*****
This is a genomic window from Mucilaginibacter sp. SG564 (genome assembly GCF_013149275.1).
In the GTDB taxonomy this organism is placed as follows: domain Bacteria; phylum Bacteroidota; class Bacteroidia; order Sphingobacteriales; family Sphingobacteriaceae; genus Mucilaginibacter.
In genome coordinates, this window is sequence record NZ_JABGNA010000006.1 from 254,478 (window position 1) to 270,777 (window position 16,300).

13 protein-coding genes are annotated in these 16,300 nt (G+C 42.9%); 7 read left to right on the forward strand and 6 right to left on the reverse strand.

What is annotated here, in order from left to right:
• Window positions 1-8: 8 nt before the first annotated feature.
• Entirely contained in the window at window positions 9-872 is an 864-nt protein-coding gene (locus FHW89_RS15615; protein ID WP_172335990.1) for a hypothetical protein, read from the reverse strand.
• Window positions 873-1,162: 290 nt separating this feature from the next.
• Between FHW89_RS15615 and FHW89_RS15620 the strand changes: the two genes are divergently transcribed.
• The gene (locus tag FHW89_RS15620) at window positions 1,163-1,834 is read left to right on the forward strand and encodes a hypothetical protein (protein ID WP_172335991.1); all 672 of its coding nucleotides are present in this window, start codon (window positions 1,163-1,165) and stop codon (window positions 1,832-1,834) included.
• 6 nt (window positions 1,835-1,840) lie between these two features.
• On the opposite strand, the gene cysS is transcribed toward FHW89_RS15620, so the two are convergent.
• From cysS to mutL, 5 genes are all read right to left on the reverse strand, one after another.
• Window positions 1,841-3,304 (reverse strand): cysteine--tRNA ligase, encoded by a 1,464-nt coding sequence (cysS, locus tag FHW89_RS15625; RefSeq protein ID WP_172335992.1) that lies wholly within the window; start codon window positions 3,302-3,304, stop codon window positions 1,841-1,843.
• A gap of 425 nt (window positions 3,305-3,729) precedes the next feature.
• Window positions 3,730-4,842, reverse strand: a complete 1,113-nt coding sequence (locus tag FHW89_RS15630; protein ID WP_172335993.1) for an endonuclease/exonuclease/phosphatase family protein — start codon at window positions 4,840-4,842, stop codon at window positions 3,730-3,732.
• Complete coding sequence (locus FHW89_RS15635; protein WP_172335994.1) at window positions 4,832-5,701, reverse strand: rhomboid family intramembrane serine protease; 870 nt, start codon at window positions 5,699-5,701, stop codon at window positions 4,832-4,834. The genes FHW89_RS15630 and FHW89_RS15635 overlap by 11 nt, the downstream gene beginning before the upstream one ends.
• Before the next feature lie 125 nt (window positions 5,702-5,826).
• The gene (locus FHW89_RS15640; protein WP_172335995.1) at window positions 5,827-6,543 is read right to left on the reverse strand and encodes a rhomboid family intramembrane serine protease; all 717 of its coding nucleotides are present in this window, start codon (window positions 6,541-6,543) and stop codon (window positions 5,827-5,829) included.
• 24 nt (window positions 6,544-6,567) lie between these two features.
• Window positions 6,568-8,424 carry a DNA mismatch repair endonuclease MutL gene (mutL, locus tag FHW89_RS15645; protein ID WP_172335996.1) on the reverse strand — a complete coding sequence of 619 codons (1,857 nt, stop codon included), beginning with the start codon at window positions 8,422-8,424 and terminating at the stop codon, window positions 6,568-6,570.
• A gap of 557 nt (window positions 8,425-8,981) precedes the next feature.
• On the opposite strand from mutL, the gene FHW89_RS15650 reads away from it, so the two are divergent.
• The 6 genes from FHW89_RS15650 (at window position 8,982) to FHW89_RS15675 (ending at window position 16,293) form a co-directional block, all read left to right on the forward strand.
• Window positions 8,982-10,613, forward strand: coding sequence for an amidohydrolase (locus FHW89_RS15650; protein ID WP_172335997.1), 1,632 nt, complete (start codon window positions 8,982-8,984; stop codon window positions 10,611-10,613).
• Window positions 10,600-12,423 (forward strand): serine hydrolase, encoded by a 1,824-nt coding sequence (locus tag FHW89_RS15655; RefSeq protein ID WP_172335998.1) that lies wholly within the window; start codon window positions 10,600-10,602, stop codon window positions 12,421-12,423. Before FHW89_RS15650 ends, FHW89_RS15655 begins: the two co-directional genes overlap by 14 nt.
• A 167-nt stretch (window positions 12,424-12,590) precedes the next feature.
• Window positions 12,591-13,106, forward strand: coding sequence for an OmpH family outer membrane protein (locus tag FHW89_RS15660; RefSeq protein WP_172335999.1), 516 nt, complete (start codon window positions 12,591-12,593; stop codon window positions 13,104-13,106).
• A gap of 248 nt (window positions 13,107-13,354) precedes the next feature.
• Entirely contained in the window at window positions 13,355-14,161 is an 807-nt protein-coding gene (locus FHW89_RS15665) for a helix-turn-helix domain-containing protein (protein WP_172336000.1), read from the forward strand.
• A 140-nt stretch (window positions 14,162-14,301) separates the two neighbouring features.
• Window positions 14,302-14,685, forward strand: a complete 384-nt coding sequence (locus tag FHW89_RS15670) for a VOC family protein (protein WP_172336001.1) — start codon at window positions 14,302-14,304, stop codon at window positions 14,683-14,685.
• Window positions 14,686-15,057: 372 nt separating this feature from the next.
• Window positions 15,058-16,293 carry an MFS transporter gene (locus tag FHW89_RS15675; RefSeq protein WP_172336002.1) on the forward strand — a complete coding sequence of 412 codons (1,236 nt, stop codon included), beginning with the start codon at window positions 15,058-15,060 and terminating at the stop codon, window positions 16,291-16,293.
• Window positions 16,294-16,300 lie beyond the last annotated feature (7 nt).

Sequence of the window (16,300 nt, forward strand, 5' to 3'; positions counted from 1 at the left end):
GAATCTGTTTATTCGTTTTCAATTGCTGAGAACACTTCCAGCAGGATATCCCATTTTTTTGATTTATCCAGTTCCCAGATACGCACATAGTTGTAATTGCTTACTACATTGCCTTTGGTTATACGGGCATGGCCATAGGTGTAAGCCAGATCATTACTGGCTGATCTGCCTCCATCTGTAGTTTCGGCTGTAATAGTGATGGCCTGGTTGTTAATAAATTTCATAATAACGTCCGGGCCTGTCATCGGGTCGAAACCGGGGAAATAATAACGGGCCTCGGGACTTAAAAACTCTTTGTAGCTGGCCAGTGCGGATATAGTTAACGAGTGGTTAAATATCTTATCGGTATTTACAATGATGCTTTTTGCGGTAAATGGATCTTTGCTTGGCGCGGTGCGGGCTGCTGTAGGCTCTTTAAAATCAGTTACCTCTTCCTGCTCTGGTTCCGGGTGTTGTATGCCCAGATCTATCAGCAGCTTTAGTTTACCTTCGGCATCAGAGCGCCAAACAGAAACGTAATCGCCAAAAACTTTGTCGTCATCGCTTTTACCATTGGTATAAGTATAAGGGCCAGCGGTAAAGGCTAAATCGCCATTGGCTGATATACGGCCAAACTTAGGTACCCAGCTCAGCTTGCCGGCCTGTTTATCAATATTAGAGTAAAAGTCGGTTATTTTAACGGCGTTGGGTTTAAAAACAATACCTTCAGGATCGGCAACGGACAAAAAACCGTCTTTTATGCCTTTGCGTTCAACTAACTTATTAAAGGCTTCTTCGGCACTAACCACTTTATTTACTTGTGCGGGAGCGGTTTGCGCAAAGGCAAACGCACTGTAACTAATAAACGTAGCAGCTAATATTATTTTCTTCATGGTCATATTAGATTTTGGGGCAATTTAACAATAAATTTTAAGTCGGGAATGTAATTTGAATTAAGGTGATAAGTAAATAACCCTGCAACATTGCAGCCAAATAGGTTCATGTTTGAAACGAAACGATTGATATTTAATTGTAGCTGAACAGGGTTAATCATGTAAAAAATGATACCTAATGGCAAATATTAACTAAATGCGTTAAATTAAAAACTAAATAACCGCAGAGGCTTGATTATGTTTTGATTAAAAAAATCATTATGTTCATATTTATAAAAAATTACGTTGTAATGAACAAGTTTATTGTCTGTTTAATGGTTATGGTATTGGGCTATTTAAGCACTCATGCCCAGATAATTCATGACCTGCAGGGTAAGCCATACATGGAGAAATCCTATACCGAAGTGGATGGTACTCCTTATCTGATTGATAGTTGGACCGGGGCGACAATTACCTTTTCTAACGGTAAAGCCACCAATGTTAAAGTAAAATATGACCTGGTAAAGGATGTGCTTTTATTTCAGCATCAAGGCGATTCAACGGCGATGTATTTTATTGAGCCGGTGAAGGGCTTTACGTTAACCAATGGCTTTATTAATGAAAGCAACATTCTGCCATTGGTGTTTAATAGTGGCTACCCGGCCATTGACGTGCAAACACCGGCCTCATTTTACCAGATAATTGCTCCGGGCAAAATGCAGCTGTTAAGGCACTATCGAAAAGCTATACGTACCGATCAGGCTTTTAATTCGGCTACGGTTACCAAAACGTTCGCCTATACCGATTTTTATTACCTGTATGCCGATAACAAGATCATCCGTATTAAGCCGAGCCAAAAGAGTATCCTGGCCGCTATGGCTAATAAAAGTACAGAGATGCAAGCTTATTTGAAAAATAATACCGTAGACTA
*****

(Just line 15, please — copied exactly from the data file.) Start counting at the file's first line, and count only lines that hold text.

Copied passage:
• A gap of 425 nt (window positions 3,305-3,729) precedes the next feature.